By Christopher Toothaker, THE ASSOCIATED PRESS
CARACAS, Venezuela - Shouts of "Kill him! Kill him!" ring out as the preteens train their virtual assault rifles on the last remaining terrorist and spray him with bullets. Blood splatters. The enemy collapses. And they cheerfully wrap up another game of "Counter-Strike."
The most popular video games among kids often imitate life outside this Internet cafe in San Augustin - one of the many crime-ridden slums in Venezuela's capital, where residents say too many of the young players easily trade joysticks for guns.
In a bid to curb that trend, Venezuela's National Assembly is on track to prohibit violent video games and toys. The proposed legislation, which received initial approval in September, is expected to get a final vote in the coming weeks.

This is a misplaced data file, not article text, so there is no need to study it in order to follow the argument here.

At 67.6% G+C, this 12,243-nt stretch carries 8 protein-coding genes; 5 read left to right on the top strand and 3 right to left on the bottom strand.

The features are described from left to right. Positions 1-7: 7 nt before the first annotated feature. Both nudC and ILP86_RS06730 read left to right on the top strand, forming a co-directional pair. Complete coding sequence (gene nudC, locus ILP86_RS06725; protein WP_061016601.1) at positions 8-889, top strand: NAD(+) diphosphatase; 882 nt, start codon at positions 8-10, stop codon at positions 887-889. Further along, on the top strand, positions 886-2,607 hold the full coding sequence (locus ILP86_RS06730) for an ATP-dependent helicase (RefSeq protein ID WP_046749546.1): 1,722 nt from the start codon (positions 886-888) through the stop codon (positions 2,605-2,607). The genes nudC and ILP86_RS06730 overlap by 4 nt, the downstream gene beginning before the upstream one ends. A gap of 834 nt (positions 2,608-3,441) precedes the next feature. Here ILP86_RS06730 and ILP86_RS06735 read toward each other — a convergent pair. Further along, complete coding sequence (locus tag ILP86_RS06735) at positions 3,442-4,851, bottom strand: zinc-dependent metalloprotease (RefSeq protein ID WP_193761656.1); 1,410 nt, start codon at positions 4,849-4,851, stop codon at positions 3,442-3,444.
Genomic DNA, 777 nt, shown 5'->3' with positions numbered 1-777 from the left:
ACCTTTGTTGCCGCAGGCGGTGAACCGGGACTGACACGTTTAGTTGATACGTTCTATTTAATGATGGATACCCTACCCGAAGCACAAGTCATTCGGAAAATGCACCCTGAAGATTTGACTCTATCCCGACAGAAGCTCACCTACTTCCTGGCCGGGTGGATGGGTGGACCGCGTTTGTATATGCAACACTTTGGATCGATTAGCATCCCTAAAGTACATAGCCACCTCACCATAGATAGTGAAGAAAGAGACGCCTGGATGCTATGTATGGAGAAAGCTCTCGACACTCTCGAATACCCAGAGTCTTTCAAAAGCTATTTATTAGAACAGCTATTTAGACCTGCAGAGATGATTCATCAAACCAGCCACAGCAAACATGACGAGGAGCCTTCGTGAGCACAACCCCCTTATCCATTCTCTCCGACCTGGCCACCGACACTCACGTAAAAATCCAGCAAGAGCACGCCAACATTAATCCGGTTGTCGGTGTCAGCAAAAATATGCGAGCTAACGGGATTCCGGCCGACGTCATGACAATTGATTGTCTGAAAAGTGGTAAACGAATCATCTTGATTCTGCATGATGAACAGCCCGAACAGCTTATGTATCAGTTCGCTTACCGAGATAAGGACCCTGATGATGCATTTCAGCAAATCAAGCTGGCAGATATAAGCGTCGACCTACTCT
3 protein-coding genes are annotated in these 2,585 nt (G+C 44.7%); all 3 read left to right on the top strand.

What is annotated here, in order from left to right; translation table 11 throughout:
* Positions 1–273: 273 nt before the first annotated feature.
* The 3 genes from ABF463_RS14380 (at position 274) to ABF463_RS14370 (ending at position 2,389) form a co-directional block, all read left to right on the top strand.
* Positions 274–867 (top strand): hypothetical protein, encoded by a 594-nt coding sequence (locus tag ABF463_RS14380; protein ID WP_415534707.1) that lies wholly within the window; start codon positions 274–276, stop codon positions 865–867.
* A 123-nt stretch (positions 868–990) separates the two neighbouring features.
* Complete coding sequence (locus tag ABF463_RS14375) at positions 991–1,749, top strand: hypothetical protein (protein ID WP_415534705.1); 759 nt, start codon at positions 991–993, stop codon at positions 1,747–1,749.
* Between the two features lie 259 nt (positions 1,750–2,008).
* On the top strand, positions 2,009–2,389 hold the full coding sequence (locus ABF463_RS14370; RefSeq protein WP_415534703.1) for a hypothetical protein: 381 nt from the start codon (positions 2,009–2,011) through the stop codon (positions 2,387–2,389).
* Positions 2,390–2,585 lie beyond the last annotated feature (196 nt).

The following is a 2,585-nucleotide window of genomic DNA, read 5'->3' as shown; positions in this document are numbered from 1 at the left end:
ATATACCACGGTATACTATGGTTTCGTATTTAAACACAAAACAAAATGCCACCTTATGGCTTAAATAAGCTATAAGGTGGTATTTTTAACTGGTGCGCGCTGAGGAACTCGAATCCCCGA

As manager of the cafe in San Augustin, Jenny Rangel struggles with a moral dilemma as she stands beneath a "Scarface" movie poster and watches the virtual shoot-'em-up. Like many of her neighbours, Rangel rushes home at nightfall before gunshots begin echoing through the barrio.
"The message for them is that you must shoot and kill," Rangel said.
Across town from San Augustin, shopping mall arcades are packed with children and teenagers from mostly middle-class and wealthy families who wait in line to play "Dark Silhouette" - featuring a life-size assault rifle that players use to gun down opponents. (...)